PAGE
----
Understanding which immune cells make GvHD aggressive and resistant to treatment
Graft versus host disease is a dangerous complication of stem or bone marrow transplant. In this project, Professor Ronjon Chakraverty wants to understand more about why this develops and what can be done to stop it.
One of the complications that can result from a stem cell or bone marrow transplant is graft versus host disease (GvHD), which affects around one in every two patients. In GvHD, T cells (a type of white blood cell) from the donated stem cells or bone marrow recognise the recipient’s cells as ‘foreign’ and attack them causing skin rashes, diarrhoea and liver damage.GvHD can often be treated with drugs called steroids, that dampen the immune response. But some people don’t respond to this treatment and can become very unwell or even die.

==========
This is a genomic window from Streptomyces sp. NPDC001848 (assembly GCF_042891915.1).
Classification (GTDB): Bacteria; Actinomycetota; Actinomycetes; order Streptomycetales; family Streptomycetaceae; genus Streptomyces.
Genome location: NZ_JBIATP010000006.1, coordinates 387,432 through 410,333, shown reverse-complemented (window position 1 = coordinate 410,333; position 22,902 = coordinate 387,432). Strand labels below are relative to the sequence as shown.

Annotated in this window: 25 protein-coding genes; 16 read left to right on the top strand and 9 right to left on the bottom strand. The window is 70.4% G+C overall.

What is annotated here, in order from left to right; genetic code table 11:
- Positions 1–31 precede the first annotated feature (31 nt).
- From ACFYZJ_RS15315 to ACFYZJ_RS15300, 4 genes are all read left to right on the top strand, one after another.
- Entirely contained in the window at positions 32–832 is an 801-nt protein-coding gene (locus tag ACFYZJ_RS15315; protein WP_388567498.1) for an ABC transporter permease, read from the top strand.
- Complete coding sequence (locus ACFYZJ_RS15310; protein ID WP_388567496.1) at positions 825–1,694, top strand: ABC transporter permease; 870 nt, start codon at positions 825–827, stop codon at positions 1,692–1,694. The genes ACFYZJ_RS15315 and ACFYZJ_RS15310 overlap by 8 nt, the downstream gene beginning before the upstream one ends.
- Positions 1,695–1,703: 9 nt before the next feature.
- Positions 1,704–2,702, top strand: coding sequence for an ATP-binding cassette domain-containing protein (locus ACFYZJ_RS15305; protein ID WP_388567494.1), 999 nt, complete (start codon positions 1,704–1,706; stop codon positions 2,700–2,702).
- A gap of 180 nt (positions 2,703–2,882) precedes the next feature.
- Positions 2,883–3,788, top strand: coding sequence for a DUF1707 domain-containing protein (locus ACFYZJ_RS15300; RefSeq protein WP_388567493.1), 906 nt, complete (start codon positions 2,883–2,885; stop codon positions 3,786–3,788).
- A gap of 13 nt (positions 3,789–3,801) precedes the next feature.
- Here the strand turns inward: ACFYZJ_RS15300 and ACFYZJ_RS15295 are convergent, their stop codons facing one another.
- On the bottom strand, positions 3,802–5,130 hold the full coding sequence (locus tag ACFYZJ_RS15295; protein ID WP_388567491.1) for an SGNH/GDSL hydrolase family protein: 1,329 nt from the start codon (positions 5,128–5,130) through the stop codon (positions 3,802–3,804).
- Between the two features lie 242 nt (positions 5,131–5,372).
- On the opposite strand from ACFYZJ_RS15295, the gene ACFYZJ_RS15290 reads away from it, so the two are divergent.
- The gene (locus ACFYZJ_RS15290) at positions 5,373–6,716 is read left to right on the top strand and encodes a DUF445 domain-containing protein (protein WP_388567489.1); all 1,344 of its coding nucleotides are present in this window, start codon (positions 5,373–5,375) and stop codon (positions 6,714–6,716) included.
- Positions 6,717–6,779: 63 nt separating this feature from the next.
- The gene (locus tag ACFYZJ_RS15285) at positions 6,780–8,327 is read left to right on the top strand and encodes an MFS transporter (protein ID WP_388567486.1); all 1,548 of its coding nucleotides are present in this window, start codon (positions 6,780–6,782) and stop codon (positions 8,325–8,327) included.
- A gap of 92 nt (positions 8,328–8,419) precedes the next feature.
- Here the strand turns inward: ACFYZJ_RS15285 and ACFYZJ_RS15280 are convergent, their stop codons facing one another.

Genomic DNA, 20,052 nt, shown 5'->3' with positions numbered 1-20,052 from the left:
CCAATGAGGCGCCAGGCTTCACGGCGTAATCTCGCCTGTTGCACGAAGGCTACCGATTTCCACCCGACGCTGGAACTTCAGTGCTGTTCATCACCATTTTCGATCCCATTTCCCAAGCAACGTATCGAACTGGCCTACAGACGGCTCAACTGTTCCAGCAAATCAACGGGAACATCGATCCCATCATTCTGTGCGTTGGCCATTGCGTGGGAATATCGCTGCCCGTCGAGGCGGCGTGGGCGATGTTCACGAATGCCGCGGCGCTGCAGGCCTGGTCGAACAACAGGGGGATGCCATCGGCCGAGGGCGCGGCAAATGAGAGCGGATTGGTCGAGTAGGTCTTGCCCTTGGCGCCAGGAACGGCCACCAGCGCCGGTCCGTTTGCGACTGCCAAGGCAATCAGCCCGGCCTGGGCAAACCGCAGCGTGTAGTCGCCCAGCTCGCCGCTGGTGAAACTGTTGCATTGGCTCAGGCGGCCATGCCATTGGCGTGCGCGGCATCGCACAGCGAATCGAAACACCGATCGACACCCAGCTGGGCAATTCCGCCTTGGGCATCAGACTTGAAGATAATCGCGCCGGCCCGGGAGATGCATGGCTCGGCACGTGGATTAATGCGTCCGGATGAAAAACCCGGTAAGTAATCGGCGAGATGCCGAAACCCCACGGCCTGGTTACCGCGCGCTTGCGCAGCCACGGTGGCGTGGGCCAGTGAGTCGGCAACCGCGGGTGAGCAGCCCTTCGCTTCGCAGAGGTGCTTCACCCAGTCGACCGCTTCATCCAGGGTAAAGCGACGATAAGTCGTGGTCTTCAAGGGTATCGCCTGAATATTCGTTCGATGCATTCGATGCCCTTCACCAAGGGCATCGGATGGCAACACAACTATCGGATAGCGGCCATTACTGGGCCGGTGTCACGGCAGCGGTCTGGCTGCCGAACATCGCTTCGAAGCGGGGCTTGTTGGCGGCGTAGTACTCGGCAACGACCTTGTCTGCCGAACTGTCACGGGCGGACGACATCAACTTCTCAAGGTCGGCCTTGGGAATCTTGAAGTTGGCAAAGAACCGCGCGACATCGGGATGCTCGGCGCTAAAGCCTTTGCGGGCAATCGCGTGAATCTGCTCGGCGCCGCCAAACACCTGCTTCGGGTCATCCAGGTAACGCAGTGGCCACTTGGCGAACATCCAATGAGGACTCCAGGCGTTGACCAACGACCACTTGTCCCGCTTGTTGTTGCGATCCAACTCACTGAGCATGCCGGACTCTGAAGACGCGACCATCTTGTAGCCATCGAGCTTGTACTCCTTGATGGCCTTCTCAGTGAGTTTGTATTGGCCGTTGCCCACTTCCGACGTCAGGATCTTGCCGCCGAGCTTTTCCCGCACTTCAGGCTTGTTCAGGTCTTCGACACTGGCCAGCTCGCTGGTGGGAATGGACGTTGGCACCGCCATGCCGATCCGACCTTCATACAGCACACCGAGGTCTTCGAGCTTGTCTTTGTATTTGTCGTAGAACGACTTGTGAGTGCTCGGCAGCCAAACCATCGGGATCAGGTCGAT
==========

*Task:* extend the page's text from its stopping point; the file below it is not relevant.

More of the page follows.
Professor Ronjon Chakraverty and his team at University College London want to understand how these T cells turn on the patient’s own cells and why they do not respond to steroid treatments. They have identified a pathway that they think might be involved in this process and will switch this pathway off to see if this reverses the effects of GvHD.
The hope is that but understanding how T cells attack healthy cells and develop resistance to steroid treatment, this could help researchers find better ways of treating GvHD